21. Toohey’s New

A bucket of beer. Now that's classy.

Oh dear.

Post Spanish food and Sangria, a final beer was required and we went to the usually reliable, comfortably scuzzy, and just two doors down Sir John Young. While it doesn’t have a wide range of beers, the indoor drinking space is hemmed in by pokies and odd types flit in and out disturbingly frequently, I’ve always been able to get a Barons’ Pale Ale or something equally acceptable here. Not this time though, and in desperation (Carlton Draught? Pure Blonde?? VB???) and, it must be said, out of duty to record the highs and lows of aussie beer for this here blog, I uttered the dread words…

“A schooner of New, please.”

It was the end of the night. It was wet and tasted of cardboard. Wet cardboard. I had no desire for a second.

The more curious among you might be wondering why there’s a picture of a champagne bucket full of low quality megaswill at the top of this post, especially as there’s no New visible. Well, it’s a picture I took, much to the amusement of my colleagues, at the National Training Awards in November last year. There we were, in Canberra’s twelfth-finest conference facilities (they’d forgotten to book early was the rumour), the cream of vocational training all around us, Greedy Smith from Mental as Anything about to sing the national anthem, accapella, the wine and food carefully chosen, and what had they done for the beer drinkers? Bunged a few cans of low-quality Carlton products in champagne buckets and left us to it. There weren’t even any glasses.

I was the only beer drinker on my table so, trying to follow Viv Savage‘s dictum to “have a good time, all the time”, I set about emptying our bucket. I believe this is where the phrase “taking one for the team” originated. It’s certainly where my work nicknames of “bucket boy” and “the can man” came from.

The next awards ceremony I attended (get me, I live the high life) was earlier this year, but after the night with Beccy mentioned above. The NSW Sports Federation Awards were perhaps a more parochial affair, but they were at least notionally black-tie (people who work in education are not expected to make as much effort it seems, scruffy buggers), had a far more, um, raunchy, set of entertainers, and the food wasn’t bad either. So when I and my glamorous female work colleagues were in the pre-dinner vestibule, thirsty on a very hot Sydney summer night, what was the choice of beer?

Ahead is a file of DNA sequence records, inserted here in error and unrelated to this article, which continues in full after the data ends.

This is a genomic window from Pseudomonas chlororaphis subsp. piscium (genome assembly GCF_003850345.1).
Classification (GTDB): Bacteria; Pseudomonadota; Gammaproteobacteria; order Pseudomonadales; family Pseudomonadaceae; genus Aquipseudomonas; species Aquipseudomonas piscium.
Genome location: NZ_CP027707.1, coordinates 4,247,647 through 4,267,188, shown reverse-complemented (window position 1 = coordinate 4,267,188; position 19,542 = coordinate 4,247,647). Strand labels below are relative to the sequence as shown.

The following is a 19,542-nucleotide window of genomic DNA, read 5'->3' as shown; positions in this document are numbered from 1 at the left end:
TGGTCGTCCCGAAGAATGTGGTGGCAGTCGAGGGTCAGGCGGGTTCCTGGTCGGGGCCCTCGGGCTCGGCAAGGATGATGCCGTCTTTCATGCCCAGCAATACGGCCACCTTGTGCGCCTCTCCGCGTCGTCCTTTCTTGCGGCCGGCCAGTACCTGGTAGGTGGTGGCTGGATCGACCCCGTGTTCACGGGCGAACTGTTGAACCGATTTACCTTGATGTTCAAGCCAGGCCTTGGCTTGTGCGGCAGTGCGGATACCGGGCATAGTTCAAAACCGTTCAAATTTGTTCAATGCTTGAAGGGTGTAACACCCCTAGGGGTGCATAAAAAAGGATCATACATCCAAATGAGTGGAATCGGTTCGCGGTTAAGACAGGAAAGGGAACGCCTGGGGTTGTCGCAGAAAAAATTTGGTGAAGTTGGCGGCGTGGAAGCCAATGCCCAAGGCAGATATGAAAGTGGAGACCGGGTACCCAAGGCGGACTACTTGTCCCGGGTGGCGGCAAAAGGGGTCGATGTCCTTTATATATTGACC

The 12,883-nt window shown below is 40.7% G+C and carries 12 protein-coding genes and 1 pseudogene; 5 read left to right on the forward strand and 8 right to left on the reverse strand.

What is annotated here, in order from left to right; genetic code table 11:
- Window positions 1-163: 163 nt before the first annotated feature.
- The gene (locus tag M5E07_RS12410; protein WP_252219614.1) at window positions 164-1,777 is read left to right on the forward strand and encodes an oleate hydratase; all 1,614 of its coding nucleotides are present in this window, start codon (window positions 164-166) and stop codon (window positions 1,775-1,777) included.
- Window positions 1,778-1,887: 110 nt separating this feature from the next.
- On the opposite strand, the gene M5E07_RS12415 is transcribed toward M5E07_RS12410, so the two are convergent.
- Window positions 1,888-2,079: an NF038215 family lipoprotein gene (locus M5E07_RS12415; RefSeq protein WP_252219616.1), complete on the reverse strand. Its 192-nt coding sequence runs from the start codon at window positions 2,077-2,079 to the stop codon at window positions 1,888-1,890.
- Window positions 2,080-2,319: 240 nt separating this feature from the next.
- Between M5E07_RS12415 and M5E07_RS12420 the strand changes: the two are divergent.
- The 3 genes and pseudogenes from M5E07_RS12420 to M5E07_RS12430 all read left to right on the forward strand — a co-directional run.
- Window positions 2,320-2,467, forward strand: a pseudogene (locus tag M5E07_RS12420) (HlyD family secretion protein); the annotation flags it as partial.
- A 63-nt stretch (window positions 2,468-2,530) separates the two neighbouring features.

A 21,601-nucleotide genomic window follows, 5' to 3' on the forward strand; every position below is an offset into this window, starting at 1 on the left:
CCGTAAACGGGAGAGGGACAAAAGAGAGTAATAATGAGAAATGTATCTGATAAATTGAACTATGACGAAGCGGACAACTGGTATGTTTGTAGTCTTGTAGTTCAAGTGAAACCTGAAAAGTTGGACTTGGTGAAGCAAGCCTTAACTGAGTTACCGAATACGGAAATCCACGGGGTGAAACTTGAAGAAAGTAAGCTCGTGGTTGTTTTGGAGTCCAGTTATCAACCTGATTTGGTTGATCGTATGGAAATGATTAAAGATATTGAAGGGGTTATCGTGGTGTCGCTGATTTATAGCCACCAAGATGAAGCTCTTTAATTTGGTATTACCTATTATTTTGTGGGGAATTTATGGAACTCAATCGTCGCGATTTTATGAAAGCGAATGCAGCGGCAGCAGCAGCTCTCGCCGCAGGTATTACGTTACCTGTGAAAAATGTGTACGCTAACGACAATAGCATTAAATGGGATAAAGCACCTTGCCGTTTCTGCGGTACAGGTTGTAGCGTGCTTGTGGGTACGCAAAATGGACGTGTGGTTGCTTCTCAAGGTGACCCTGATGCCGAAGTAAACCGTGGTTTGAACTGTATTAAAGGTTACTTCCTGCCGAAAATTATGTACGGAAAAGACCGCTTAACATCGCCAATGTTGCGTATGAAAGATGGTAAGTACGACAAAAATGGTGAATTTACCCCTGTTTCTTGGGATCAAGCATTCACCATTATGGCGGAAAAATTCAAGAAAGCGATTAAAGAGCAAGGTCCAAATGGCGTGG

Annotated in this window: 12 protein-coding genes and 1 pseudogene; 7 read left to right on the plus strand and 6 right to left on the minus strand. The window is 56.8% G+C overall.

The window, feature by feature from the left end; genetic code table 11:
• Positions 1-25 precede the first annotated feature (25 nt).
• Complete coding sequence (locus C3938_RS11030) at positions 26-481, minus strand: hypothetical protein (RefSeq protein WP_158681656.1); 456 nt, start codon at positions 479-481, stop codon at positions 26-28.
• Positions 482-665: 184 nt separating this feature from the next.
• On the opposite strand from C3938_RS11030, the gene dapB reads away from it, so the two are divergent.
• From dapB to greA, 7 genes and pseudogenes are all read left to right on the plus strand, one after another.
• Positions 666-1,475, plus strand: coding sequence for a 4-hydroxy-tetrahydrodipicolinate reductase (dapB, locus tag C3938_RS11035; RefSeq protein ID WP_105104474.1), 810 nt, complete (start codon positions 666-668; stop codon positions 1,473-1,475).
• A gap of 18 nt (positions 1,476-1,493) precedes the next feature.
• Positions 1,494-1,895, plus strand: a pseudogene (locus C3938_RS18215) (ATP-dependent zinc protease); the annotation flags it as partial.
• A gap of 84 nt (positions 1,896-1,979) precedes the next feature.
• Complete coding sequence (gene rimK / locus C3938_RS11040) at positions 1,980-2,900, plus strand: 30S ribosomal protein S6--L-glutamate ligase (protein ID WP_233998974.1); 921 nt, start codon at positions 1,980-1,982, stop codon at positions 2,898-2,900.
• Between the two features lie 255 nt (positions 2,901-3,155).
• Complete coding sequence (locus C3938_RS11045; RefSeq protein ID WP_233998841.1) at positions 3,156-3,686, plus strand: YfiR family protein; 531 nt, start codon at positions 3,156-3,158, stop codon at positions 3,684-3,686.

There was no choice. Toohey’s New, sir?

On a closer inspection of the pumps I noticed that Heineken could have been a choice but there’d obviously been a decision somewhere along the line that that foreign stuff wasn’t going to be offered. Thirst quenched and brow mopped with handkerchief, I moved onto the wine.

Every two years my work runs a conference, and the latest version happened at the beginning of March this year. On the first night there’s always a dinner and staff are invited. It was a fun night, I was able to do some decent networking (not usually my strong suit) and have a good time with my colleagues, and the food was probably the best of the three occasions I’ve mentioned so far. The band was a bit loud, but there was space outside to chat later, and you could take your drinks out with you. Another hot, hot night in Sydney, so beer was the obvious choice of drink. Waiter! A beer if you please!

Toohey’s New.

In a country where beer is the accepted social drink, and more and more people are understanding that it can be a quality product on a par with wine for variety and taste, why is is that at every corporate event I’ve been to effort is put into the choice of the food and the wine but no-one even thinks twice about the choice of the beer, but just assumes that anyone who wants one (and it’s usually a higher proportion of people than at British equivalents) will be happy with any old swill? All I’m asking for is a choice of two beers. One of them can be New if it has to be, but a James Squire or a Little Creatures would show that the venue valued all its customers and, frankly, realised that they had tastebuds.

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